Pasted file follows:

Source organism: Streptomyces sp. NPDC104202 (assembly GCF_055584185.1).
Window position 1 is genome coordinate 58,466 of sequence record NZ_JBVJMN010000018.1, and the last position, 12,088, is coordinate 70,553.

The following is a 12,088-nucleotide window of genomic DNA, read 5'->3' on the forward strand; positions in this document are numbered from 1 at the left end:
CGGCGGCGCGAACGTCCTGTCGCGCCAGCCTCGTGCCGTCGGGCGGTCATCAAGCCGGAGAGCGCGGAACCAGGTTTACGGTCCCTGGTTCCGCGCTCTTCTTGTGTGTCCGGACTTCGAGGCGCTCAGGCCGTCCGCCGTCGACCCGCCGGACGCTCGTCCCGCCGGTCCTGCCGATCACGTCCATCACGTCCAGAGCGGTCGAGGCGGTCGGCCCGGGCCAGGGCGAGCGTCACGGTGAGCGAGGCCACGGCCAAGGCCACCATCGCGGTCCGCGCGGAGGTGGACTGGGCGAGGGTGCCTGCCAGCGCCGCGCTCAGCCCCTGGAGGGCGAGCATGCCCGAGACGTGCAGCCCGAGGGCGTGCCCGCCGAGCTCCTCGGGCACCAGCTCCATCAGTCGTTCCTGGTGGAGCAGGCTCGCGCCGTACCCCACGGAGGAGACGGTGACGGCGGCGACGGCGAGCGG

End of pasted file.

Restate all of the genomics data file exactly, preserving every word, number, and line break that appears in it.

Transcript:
Source organism: Streptomyces sp. NPDC104202 (assembly GCF_055584185.1).
Window position 1 is genome coordinate 58,466 of sequence record NZ_JBVJMN010000018.1, and the last position, 12,088, is coordinate 70,553.

The following is a 12,088-nucleotide window of genomic DNA, read 5'->3' on the forward strand; positions in this document are numbered from 1 at the left end:
CGGCGGCGCGAACGTCCTGTCGCGCCAGCCTCGTGCCGTCGGGCGGTCATCAAGCCGGAGAGCGCGGAACCAGGTTTACGGTCCCTGGTTCCGCGCTCTTCTTGTGTGTCCGGACTTCGAGGCGCTCAGGCCGTCCGCCGTCGACCCGCCGGACGCTCGTCCCGCCGGTCCTGCCGATCACGTCCATCACGTCCAGAGCGGTCGAGGCGGTCGGCCCGGGCCAGGGCGAGCGTCACGGTGAGCGAGGCCACGGCCAAGGCCACCATCGCGGTCCGCGCGGAGGTGGACTGGGCGAGGGTGCCTGCCAGCGCCGCGCTCAGCCCCTGGAGGGCGAGCATGCCCGAGACGTGCAGCCCGAGGGCGTGCCCGCCGAGCTCCTCGGGCACCAGCTCCATCAGTCGTTCCTGGTGGAGCAGGCTCGCGCCGTACCCCACGGAGGAGACGGTGACGGCGGCGACGGCGAGCGG